• Make a reference mark on the AmSteel 4′ from the end.  This will be used later to determine the amount of shrinkage the splice takes up.


  • Make your marks for the tail bury and eye size for the appropriately sized heavy duty, stainless steel thimble.  Record your tail bury length for future reference (example:  9″).  Measure from your reference mark to the end of the eye, where it bends around the thimble.  This will be your reference measurement (example:  2′ 10″).



  • Add heat shrink to just the section that will create the eye around the thimble.



  • Lock stitch the taper, do not whip the eye as in the regular procedure.


  • Measure the new distance from your reference mark to the end of the eye (example:  2′ 8″).  The difference between the two measurements (example:  2″) is the amount of shrinkage you have to add to the other end for the second splice.
  • When determining the finished length, make sure to account for how much it will stretch while under load.  AmSteel is rated for 0.46% stretch at 10% of it’s breaking strength, so for a 30′ running back, here’s the calculation:

30′ x 12″ = 360″ x 0.46% = 1-5/8″ stretch


  • From the end of the eye, measure your nominal finished length (example:  30′), add one half of the eye size (example:  if thimble is 5″ around, add 2-1/2″), add the length of the tail bury (example:  9″) then subtract for the stretch factor (example:  -1-5/8″).

Finished length + 1/2 thimble + tail bury – shrinkage

30′ + 2-1/2″ + 9″ -1-5/8″ = 30′ 9-7/8″

  • Make your cut there.  Measure back 9″ and make a mark, bend the AmSteel around  your thimble on and make the second mark.


  • Cover the section between the marks of the second eye with heat shrink as before.


  • You should have 5 pieces of heat shrink on hand.  First is one long piece that’s a close fit to the original rope diameter and approximately the finished length of your line.  Sometimes this long piece is made up of more than one section to enable you to slide the heat shrink around to finish the splice on the second end and get complete heat shrink coverage of the entire piece.  In addition to the small diameter long piece(s), you should have a medium diameter piece that transitions and covers the splice tapers and overlaps the small diameter piece by at least a foot.  Third is a large diameter piece that covers the base of the thimble and overlaps the medium piece by a few inches.  Slide all the heat shrink onto the line.  You may need to figure out some way to fish the AmSteel down the long length(s) of the small diameter heat shrink.  I’ve even resorted to running a string down through the heat shrink and using that to pull the tapered end of AmSteel.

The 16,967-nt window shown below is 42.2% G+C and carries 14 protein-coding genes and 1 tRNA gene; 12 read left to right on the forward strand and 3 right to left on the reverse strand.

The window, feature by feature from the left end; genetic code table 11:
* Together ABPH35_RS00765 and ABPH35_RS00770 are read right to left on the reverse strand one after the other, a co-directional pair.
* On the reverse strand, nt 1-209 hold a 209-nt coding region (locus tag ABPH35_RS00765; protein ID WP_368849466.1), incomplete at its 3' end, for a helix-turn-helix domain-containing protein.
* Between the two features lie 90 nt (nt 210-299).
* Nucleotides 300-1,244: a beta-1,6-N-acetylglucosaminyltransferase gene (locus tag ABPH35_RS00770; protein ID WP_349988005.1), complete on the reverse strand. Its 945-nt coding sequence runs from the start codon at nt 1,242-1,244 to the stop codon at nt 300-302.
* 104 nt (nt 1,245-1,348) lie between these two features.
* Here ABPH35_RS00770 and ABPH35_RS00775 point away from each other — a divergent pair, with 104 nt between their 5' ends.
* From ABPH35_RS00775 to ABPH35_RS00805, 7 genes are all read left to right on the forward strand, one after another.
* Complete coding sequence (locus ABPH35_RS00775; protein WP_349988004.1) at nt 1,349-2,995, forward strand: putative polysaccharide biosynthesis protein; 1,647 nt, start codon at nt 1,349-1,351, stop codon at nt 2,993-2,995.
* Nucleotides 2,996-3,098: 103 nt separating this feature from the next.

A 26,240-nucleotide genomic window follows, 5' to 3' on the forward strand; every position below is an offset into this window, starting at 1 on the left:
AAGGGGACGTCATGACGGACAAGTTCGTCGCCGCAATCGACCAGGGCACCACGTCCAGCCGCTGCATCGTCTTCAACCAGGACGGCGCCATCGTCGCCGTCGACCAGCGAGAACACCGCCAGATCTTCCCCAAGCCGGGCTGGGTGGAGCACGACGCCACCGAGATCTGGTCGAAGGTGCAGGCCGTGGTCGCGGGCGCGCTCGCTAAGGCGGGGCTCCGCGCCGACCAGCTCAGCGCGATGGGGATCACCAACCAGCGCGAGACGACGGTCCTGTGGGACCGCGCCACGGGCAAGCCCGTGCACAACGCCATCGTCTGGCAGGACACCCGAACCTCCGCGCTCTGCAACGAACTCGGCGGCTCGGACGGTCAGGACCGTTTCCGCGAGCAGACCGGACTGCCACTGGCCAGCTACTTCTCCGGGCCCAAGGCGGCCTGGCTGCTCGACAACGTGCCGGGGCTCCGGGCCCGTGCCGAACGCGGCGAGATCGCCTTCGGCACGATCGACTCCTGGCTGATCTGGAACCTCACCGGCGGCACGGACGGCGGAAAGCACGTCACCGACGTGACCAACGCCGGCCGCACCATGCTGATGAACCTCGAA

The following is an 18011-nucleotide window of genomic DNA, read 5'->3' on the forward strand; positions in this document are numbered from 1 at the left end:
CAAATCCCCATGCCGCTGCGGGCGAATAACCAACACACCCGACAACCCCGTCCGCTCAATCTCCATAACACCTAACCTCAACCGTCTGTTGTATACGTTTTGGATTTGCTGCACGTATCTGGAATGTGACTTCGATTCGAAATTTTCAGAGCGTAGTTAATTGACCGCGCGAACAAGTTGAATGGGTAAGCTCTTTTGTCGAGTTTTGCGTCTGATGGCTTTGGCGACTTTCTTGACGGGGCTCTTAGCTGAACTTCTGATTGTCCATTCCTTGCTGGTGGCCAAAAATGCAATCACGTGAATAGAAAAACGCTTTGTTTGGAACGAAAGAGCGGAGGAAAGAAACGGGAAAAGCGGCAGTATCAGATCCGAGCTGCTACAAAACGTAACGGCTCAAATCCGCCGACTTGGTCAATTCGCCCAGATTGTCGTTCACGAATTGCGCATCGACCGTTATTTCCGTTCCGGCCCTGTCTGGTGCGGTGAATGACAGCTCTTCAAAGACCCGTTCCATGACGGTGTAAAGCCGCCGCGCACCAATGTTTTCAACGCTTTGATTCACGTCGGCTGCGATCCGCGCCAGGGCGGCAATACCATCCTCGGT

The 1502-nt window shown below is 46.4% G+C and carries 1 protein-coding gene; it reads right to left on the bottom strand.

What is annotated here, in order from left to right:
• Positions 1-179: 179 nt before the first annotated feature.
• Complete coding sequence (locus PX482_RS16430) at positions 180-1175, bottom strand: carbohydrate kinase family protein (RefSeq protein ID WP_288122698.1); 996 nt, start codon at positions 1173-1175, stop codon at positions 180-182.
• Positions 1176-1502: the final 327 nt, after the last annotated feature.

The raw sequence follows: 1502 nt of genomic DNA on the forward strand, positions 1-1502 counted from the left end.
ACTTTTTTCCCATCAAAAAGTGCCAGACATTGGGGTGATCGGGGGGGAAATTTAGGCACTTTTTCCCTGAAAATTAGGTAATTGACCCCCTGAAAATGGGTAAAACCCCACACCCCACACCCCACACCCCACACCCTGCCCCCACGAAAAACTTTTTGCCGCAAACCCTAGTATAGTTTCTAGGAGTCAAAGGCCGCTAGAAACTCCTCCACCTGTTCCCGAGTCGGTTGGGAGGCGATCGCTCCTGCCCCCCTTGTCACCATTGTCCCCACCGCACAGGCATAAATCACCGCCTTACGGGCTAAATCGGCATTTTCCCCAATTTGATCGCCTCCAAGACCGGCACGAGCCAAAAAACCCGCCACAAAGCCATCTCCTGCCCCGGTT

• After all the heat shrink necessary to cover the entire line has been slipped over the AmSteel, scrunch the small diameter heat shrink far enough away from the second end to give you access to enough AmSteel for the second splice.  You will probably need to pin the heat shrink back to do the splice, but make sure not to damage the heat shrink.




  • The second eye will be the standard Brummel Lock because you can’t slide the first eye with the thimble through the second end.  Make sure to build the eye the exact right size to roll onto the thimble.  Too loose and the thimble won’t be captured, too tight and you won’t be able to get the thimble into the eye.

NOTE:  Do not perform the bury part of the splice.  If the finished eye is not the right size, you’ll be able to more easily redo the splice.  Make sure you can roll the eye tightly over the thimble before burying the taper.  Also, the Brummel lock is also considerably more difficult to do with the heat shrink over the eye.  Make sure you dramatically enlarge the inverted part of the splice to wrestle the eye through.  Be careful not to damage the heat shrink during the splicing process.





  • Now, roll your spliced eye onto the thimble.  It should be relatively difficult for a proper fit.  Place the pointy end of the thimble into the crotch of the splice, then roll one side of the eye into the channel on the thimble.  You should be able to just stretch and roll the eye over the end of the thimble so that it pops into place.  Laying the assembly flat onto the work surface and massaging the roll into place with the heel of your palm sometimes helps.



  • Perform the taper and bury part of the splice once you’re happy with the fit of the eye over the thimble.


  • Lock stitch the buried taper.